Many of the strikes in Aikido (打ち uchi) often resemble cutting with a sword or other handheld weapons. This indicates that those techniques where designed for armed combat. Other techniques that seem like punches (tsuki) are dealt with as strikes with a knife or sword. Kicks are usually intended for more advanced variations of the techniques because the fall from striking with a kick as tori is dangerous as well as the fact that kicking during battle was very rare in Feudal Japan.
- Front-of-the-head strike (正面打ちshōmen’uchi) is a downward strike with the outside part of the hand (tegatana) as if cutting with a knife or sword. When in training, this strike is usually aimed towards the forehead for safety reasons. The most dangerous targets for this strike are the nose and sinuses.
- Side-of-the-head strike (横面打ちyokomen’uchi) is a diagonal strike with the outside part of the hand (tegatana) as if cutting with a knife or sword to the side of the head or neck.
- Chest thrust (胸突きmune-tsuki) is a punch to the torso, specifically to the chest, solar plexus and belly. There is also the middle and low thrust.
- Face thrust (顔面突きganmen-tsuki) is a punch to the face. Same as middle punch.
- Sword-taking (太刀取りtachitori) Receiving an attack from a sword or a bokken, usually for advanced students.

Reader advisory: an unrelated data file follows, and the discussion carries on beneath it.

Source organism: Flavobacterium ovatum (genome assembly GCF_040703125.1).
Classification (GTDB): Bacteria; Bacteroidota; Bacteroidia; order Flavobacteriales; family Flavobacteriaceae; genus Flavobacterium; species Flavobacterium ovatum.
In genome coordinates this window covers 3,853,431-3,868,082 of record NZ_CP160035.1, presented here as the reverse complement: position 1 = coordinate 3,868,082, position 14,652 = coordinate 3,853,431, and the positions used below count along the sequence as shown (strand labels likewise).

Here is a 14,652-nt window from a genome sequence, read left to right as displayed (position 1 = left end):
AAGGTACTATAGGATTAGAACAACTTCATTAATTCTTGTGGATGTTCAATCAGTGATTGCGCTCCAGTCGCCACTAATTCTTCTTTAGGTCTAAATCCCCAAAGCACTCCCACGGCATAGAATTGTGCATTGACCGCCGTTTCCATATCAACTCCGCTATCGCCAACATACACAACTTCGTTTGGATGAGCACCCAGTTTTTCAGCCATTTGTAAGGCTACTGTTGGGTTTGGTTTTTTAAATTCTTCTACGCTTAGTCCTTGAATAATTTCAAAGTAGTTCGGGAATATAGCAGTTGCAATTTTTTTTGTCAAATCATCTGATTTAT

- Knife-taking (短刀取りtantōtori) Receiving an attack from a tando, usually wooden.
- Staff-taking (杖取りjōtori) Receiving an attack with a jo. To receive an attack with any wooden weapon is called botori (棒取り) or tsuetori (杖取り).
More specifically, the beginners usually practice techniques from grabbing attacks not only because they are safer but also because the sensation of the force and energy of a grab is distinguished easily compared to a striking attack. Some of those grabbing techniques originate historically from situations where the defender would find him/herself being held or grabbed while trying to draw his/her weapon. Such a technique could be applied for releasing oneself from the grab and in turn apply a pin or deliver a strike to the attacker.
- Single-hand grab (片手取りkatate-dori). Grabbing the wrist with one hand.
- Both-hands grab (諸手取りmorote-dori). Both hands grab both wrists. It is the same technique as the “single hand double-handed grab” (片手両手取りkatateryōte-dori)
- Both-hands grab (両手取りryōte-dori) Both hands grab both wrists. It is the same technique as the “double single-handed grab” (両片手取りryōkatate-dori).
- Shoulder grab (肩取りkata-dori). Shoulder is grabbed with one hand. Grabbing both shoulders, “Both-shoulders-grab” is called ryōkata-dori (両肩取り). This technique is usually combined with a strike above the head as in the Shoulder grab face strike (肩取り面打ちkata-dori men-uchi).
- Chest grab (胸取りmune-dori or muna-dori). Attack by grabbing the gi (or other garment) in the chest area. Same technique as the “collar grab” (襟取りeri-dori).
- Rear chokehold (後ろ裸絞 ushiro kubishime)
- Rear both wrists grab (後ろ手首取りushiro tekubitori)
Ikkyō, or “first technique”.